It is undisputed that in the spring of 1931 a third grade gasoline came on the market, third because it was below the regular house brand product of each refiner, and, consequently, far below Ethyl gasoline. Prior to execution of the contract, appellant was already considering measuring its house brand gasoline, i. e., "Be Square" and its Ethyl or premium gasoline by octanes. The trade quite generally on October lst reached a new basis for description of its product, namely, that of octane rating. About that time appellant determined the octane rating of each of its products and found that the house brand or regular gasoline, namely, its "Be Square" gasoline, fell in the rating of 57-64 octane; that the third grade gasoline fell below 57 octane; and that the premium or Ethyl gasoline fell in the high rating, 65 plus octane. The proof is clear that from time to time, after the changes in quotations, appellee ordered Be Square, Ethyl or premium gasoline, and third grade gasoline. The greater part of the demands of its customers was for Be Square gasoline, and most of its orders were for that product.

As a result of this situation in ordering Be Square gasoline, prior to the change in practice in the industry in adopting the new designations of these three brands and prior to the change in quotations in the Chicago Journal of Commerce, consistent with the change in practice, appellee encountered no difficulty in determining the price it should be charged. Appellee ordered "Be Square" gasoline. This was the regular or house brand product of appellant, and, as aforesaid, constituted the bulk of the refinery production. It came in direct competition with the regular house brands of other refiners, such as Red Crown, of Standard Oil of Indiana, and fell clearly within the quotation of the Chicago Journal of Commerce designated in the contract as the basis for the fixing of the price.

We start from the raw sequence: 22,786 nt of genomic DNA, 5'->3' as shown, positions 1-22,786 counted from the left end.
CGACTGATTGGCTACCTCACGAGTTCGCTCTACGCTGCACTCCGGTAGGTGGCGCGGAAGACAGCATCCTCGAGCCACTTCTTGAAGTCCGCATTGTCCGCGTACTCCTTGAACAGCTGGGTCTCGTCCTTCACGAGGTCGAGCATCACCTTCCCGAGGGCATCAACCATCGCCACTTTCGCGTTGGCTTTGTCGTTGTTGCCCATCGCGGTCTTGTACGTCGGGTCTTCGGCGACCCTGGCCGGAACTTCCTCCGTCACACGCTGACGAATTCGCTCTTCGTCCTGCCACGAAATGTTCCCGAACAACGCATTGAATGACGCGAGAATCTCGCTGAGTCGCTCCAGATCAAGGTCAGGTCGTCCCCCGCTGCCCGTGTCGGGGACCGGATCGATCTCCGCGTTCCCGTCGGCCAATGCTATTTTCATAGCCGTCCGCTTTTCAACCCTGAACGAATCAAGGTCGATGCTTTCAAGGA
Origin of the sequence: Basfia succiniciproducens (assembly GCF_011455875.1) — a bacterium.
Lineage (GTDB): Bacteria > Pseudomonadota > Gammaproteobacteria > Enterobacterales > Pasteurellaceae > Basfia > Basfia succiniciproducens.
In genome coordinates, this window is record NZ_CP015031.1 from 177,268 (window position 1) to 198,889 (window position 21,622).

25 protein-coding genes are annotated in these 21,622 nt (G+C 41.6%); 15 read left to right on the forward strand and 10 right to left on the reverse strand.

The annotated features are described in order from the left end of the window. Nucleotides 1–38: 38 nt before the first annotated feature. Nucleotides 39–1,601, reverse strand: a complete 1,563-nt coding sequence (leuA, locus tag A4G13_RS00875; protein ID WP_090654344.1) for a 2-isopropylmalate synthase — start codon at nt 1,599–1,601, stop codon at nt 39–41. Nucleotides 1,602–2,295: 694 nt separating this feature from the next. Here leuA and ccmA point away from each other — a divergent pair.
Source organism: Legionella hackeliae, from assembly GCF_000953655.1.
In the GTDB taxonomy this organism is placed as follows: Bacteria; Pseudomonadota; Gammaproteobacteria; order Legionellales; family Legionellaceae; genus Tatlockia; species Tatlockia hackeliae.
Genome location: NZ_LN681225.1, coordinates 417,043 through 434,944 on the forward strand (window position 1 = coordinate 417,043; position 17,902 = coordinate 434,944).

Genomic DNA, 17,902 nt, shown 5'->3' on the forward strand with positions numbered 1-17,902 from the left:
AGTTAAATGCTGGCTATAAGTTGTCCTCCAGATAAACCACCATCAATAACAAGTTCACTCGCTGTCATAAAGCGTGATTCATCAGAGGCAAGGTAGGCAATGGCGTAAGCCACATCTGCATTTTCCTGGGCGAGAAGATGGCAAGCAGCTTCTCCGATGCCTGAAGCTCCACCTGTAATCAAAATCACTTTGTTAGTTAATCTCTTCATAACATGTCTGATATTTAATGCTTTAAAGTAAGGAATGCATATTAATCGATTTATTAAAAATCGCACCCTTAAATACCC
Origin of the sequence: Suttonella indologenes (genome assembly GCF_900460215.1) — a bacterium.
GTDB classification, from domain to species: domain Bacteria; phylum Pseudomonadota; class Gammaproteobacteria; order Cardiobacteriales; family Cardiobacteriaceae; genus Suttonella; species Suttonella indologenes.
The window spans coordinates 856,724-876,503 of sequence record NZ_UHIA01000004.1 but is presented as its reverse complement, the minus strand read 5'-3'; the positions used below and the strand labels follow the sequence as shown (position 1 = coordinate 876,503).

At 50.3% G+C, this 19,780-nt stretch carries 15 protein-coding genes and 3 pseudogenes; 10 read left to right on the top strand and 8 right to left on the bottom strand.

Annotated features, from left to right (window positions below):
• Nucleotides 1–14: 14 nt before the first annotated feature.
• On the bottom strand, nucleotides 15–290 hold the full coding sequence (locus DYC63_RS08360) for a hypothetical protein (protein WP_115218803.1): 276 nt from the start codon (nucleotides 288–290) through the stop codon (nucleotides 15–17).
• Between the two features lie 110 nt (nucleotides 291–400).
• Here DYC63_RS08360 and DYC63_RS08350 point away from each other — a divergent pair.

On October lst, however, as we have seen, the quotation of the Journal of Commerce, mentioned in the contract as the measuring stick by which the price should be fixed, instead of one in number, became three in number, the difference in the three grades being measured by octanes. Then arose the question which is now presented, viz., According to the quotations of which grade was the price of Be Square gasoline to be fixed? Whereas 58-60 U.S. Motor gasoline had been quoted in one quotation it was now quoted in three. Should appellee pay for its purchases of Be Square gasoline the low, medium, or high quotation?